a single item: “Have you ever tried any of the following
types of meditation, even just once? (select all that
apply)” Response options included mantra meditation,
mindfulness meditation, spiritual meditation, Tibetan
meditation, yogic meditation, meditation as a part of
a movement practice (e.g., yoga), and other meditation
practices (see Supplemental Material for details on
Current amount of meditation practice. For partici-
pants who reported experience with meditation,
a single item assessed current amount of meditation
practice: “How often do you currently practice medita-
tion?” (1 = Never, 2 = Several times per year,
3 = Monthly, 4 = Weekly, 5 = Daily).
Current type of meditation practice. For participants
who reported experience with meditation, a single item
assessed current type of meditation practice: “Which of
the following is your current primary meditation prac-
tice? (select one)” The participants were presented with
a list of response options (e.g., body scan, pranayama,
centering prayer). The responses were coded as
“Buddhist meditation,” “Hindu meditation,” “Spiritual
meditation,” “Meditation as part of yoga, tai-chi, or qi
gong,” and “Other type of meditation” (see
Supplemental Material for details on response options
and how the responses were coded).
Current motivation for meditation practice. For parti-
cipants who reported experience with meditation,
a single item assessed current motivation for meditation
practice: “Why do you currently practice meditation?
(select all that apply)” The responses were coded as
“Physical health,” “Mental health,” “Part of social, cul-
tural, or religious identity,” “General spiritual,”
“Enlightenment,” and “Other reason.”
Perceived barriers to meditation practice. All partici-
pants were asked to complete the 12-item Determinants
of Meditation Practice Inventory-Revised (DMPI-R;
Hunt et al. 2020). The measure has previously shown
a four-factor structure and convergent validity with
relevant constructs (e.g., experiential avoidance, curios-
ity; Hunt et al. 2020). However, in the current sample,
internal consistency was unacceptably low for the cul-
tural barriers subscale (alpha = .40). The three remain-
ing subscales assessed perceived beneﬁt (e.g., “I don’t
believe meditation can help me”), knowledge (e.g., “I
don’t know much about meditation”), and pragmatic
barriers (e.g., “I don’t have time”). We also calculated
a total score across all items. Higher subscale and total
score values indicate greater barriers to meditation prac-
tice. Internal consistency was adequate for all three sub-
scales and total score (alphas = .72 to .78).
Feeling glad to have practiced meditation. For partici-
pants who reported experience with meditation, a single
item assessed whether they feel glad to have practiced
Consider the various experiences you have had through
meditation, including any challenging, diﬃcult, or dis-
tressing experiences. How much do you agree with the
following statement: “I am glad I have practiced
The responses were rated on a 1- (Strongly disagree)
to 6-point (Strongly agree) Likert scale.
Perceived eﬃcacy of meditation practice. For partici-
pants who reported experience with meditation, a single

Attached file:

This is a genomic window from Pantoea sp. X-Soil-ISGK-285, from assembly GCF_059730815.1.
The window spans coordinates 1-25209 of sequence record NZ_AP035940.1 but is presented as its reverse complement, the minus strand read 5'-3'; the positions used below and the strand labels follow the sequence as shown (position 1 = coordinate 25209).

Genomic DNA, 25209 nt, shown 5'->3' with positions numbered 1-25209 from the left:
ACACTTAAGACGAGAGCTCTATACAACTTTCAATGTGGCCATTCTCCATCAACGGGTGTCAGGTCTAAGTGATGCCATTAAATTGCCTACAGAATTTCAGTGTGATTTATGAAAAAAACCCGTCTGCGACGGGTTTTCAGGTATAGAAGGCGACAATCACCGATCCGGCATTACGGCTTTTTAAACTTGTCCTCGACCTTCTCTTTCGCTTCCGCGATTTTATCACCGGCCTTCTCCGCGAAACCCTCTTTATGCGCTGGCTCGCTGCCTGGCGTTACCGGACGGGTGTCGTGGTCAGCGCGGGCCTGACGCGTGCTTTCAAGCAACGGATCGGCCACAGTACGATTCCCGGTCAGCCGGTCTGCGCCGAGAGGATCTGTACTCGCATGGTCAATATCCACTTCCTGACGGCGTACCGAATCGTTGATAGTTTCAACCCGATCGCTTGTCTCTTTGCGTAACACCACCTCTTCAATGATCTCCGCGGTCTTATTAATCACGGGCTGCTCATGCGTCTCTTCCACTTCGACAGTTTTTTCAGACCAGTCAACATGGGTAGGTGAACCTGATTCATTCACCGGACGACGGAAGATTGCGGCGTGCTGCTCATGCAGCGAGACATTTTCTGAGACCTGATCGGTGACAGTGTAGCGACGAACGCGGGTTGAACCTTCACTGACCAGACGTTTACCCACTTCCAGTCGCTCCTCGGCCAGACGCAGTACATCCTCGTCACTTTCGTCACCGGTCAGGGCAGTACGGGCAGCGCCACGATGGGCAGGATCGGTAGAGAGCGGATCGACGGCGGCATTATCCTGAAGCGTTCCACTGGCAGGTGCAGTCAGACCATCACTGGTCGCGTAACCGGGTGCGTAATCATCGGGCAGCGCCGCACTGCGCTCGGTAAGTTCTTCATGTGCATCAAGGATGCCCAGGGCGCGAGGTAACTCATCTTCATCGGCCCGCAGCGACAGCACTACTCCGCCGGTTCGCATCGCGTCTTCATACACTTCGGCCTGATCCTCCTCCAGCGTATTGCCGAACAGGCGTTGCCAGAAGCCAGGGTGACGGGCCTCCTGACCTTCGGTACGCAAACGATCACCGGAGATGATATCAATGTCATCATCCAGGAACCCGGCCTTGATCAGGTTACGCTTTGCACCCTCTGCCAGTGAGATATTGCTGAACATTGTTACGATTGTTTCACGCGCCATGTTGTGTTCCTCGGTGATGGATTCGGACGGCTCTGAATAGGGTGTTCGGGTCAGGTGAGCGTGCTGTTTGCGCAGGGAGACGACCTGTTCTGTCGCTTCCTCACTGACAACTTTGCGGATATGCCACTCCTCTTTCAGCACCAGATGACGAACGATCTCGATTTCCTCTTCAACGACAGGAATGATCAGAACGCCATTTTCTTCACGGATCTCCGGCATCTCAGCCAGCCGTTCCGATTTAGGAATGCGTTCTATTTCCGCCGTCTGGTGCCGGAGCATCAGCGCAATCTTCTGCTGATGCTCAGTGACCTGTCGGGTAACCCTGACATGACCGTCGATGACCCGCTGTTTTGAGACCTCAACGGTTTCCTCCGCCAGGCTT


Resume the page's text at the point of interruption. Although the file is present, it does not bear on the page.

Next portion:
item assessed eﬃcacy of meditation practice: “In general,
how eﬀective have you found meditation practice?” The
responses were rated on a 1- (Not at all eﬀective) to
6-point (Very eﬀective) Likert scale.
Decentering skills. For participants who reported
experience with meditation, we assessed decentering
skills using the 11-item Experiences Questionnaire –
Decentering subscale (EQ – Decentering), which
included items such as “I can separate myself from my
thoughts and feelings” and “I can treat myself kindly.”
The responses were rated on a 1- (Never) to 5-point (All
the time) Likert scale. EQ – Decentering has shown good
reliability and validity in previous research (Fresco et al.
2007; Gecht et al. 2014; Naragon-Gainey et al. 2020;
Soler et al. 2014). A subscale score was calculated by
summing across all items, with higher scores indicating
greater decentering skills. Internal consistency was ade-
quate (alpha = .91).
Meditation-related adverse eﬀects. For participants
who reported experience with meditation, we assessed
meditation-related adverse eﬀects using the 11-item
JOURNAL OF PSYCHOACTIVE DRUGS 3
Meditation-Related Adverse Eﬀects Scale –
Mindfulness-Based Program (MRAES-MBP; Britton,
Lindahl, and Cooper 2018). This measure is designed
to assess meditation-related adverse eﬀects and asks
participants “Have you ever had any of the following
occur as a result of meditation?” It includes items that
have previously been reported in qualitative interviews
with meditation practitioners (Lindahl et al. 2017) such
as “I felt anxious” and “Feeling disconnected from every-
thing around me.” Responses indicate frequency
(1 = Never, 2 = For a few days to 1 week, 3 = 1 week
to 1 month, 4, 1 month to 1 year, 5 = 1 year or longer).
Given low rates of most response options (< 5%), items
were dichotomized and a total score computed across
the 10 speciﬁc adverse eﬀects items. Internal consistency
was adequate (Kuder-Richardson = .89).
Participants were also asked three additional single
items on meditation-related adverse eﬀects: “I person-
ally have had challenging, diﬃcult, or distressing experi-
ences as a result of my meditation practice” (1 = Never,
2 = Rarely, 3 = Occasionally, 4 = Regularly,
5 = Frequently; recoded as 1 = Yes, 0 = Never); “My
meditation-related challenging, diﬃcult, or distressing